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Psychological Evaluations for Bariatric Surgery

Psychological Evaluations for Bariatric Surgery: They Can Feel Intimidating, But Don’t Let Them

Written by MFC therapist Dr. Megan Lavery, PsyD.

Psychological evaluations for bariatric surgery can seem daunting. You may find yourself wondering: Why is this psychologist asking me all of these personal questions? Is she trying to stop me from having bariatric surgery?

Hello! My name is Megan Lavery, and I am one of those psychologists. I have specialized in supporting bariatric surgery patients for almost 15 years. I am passionate about helping patients use psychological evaluations to prepare for surgery from a motivational and psychological perspective.

Understanding Psychological Evaluations for Bariatric Surgery

If you are a bariatric surgery patient coming for a psychological evaluation, it is important to understand that the general goal of this appointment is to identify and help you minimize factors that could negatively impact your outcomes both physically and mentally. During a typical evaluation, your mental health provider will ask questions to assess your history and current patterns across important areas, including:

  • your understanding of surgery
  • eating patterns
  • mental health history
  • substance use
  • support
  • stress/coping.

There are national guidelines that outline psychological requirements for bariatric surgery and guide mental health providers in their recommendations. It is essential that you are open and honest so that your provider can create a plan to support long-term lifestyle changes for you specifically. From my experience, the preoperative period is a valuable time to address factors that have led to weight gain in the past, as well as to change current problematic patterns. Hopefully, this sets you up to be as successful as you can be after surgery.

Recommendations Are Part of the Process

As a Bariatric Psychologist, I often ask myself:

  • What recommendations can I provide this patient to assist her in most effectively using the tool from surgery?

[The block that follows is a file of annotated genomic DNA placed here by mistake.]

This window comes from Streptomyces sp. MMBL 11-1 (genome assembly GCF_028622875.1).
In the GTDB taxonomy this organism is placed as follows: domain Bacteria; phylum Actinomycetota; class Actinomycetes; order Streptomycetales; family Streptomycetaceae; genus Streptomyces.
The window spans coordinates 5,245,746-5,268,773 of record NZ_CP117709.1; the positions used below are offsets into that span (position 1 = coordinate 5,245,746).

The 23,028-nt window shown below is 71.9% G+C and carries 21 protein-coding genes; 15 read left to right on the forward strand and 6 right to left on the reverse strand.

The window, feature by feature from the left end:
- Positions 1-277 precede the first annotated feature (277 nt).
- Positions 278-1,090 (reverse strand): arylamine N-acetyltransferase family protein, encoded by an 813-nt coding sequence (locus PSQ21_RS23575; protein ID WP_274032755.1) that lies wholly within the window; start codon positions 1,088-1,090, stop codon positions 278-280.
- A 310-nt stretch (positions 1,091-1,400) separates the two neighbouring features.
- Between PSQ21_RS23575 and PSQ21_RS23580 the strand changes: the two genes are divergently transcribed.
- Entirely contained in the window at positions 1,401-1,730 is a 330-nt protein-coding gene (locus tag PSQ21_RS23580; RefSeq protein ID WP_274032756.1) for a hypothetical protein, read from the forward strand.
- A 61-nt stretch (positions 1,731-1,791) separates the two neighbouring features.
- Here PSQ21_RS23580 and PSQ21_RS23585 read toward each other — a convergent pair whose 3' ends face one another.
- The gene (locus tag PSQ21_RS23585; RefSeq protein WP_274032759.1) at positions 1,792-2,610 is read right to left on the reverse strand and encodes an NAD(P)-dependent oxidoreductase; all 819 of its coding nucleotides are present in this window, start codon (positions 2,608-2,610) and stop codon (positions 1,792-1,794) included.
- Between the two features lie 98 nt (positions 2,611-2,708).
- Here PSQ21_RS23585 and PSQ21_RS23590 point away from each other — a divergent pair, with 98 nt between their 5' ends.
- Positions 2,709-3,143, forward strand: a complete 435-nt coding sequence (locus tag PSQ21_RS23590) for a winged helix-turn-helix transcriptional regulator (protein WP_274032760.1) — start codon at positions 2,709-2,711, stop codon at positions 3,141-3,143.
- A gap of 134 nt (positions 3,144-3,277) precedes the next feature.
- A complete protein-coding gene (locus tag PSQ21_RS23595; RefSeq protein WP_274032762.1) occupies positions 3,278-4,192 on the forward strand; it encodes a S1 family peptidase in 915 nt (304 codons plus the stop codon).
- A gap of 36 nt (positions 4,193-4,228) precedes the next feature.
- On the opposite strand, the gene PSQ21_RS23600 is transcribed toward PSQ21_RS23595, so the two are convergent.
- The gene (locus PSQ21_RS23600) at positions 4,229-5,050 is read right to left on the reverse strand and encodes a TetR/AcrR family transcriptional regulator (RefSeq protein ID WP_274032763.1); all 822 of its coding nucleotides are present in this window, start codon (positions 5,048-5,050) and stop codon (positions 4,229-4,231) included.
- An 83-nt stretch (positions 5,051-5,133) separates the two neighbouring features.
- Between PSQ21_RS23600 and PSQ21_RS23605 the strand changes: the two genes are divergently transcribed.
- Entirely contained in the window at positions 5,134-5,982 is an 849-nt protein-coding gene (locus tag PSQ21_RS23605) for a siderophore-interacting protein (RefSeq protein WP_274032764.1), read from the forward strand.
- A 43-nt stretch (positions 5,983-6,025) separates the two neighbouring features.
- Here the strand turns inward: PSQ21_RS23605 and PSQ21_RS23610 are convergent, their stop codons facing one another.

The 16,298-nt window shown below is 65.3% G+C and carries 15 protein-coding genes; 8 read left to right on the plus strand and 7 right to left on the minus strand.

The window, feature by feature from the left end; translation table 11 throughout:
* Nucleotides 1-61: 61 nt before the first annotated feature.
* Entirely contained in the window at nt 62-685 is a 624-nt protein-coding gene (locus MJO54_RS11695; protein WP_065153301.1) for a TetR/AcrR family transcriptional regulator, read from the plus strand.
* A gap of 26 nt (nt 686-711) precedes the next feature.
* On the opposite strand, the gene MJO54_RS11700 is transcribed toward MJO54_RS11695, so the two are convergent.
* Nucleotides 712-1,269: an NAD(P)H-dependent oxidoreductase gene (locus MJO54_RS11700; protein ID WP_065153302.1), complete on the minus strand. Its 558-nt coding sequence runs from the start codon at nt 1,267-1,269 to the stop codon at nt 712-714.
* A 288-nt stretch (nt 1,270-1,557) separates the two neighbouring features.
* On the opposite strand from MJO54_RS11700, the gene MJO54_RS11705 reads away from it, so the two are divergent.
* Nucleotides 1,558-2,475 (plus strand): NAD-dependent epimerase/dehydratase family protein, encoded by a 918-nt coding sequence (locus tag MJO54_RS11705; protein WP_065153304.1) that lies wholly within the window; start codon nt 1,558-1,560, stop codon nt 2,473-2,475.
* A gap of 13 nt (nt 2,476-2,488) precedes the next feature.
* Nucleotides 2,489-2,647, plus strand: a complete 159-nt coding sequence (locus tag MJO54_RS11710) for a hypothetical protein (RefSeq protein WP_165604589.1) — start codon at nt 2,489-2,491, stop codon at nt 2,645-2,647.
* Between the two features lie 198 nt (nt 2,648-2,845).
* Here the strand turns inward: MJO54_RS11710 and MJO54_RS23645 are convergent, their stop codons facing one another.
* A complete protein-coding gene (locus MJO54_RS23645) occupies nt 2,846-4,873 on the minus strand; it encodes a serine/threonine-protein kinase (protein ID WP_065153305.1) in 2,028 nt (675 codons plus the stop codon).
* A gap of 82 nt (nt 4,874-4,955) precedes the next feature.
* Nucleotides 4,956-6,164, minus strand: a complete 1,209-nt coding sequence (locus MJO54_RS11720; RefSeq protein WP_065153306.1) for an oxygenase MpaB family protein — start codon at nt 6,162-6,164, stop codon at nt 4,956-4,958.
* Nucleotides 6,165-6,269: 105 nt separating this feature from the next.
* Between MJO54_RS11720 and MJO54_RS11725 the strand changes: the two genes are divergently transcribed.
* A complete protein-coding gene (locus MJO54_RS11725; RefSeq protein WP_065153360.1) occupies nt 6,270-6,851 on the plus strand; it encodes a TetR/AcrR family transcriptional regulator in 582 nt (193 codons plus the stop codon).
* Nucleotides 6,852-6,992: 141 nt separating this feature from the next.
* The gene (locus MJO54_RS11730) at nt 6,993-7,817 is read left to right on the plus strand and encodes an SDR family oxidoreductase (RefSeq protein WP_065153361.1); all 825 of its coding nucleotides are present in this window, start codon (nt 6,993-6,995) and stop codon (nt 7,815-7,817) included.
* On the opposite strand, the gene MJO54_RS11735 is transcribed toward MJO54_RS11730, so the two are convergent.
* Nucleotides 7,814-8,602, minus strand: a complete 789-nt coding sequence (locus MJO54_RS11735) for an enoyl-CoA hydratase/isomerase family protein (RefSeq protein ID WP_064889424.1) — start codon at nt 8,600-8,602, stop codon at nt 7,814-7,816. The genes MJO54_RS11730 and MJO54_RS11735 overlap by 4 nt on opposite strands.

• What might this look like?

Let’s look at two examples in the eating domain.


When asked questions about eating, “Julia” describes often skipping breakfast, snacking throughout the day, and consuming soda daily.

  • For Julia, I would recommend that she start keeping a food log to track when and why she is eating.
  • I would also encourage her to set small, realistic behavioral goals each week to slowly build new habits. Approaching changes in this way helps to increase motivation and avoid pitfalls related to the typical all-or-nothing mentality driven by diet culture.


Then we have “Sara.”  Sara acknowledges a long history of emotional eating. Upon further questioning, she endorses symptoms consistent with binge eating disorder (a disorder characterized by binge eating episodes with loss of control).

  • For Sara, it would be essential that she receive targeted treatment for binge eating disorder prior to surgery.
  • This guidance is given due to both clinical experience and research studies.
  • In fact, a body of research suggests that loss of control eating before bariatric surgery is predictable of loss of control eating after surgery. Having worked with 1000s of post-surgery patients myself, I have also assisted countless patients whose disordered eating ultimately returned after surgery, often resulting in weight gain.

Ultimately, having bariatric surgery can be a life-changing decision. I love my work supporting patients on this amazing journey. I am happy to help you as well, whether you need a psychological evaluation, want to address disordered eating, or simply desire support from someone who has “seen it all.” To health!

Resources and Links

  1. Eating Disorder Therapy is available from Move Forward Counseling, LLC for binge eating and disordered eating.
  2. Learn more about Dr. Megan Lavery or schedule an appointment with her for mental health therapy or bariatric evaluations.
  3. Bariatric (Weight Loss) Surgery: Types & Requirements (
  4. Psychological Assessment of the Patient Undergoing Bariatric Surgery – PMC (
  6. theworldaccordingtoeggface


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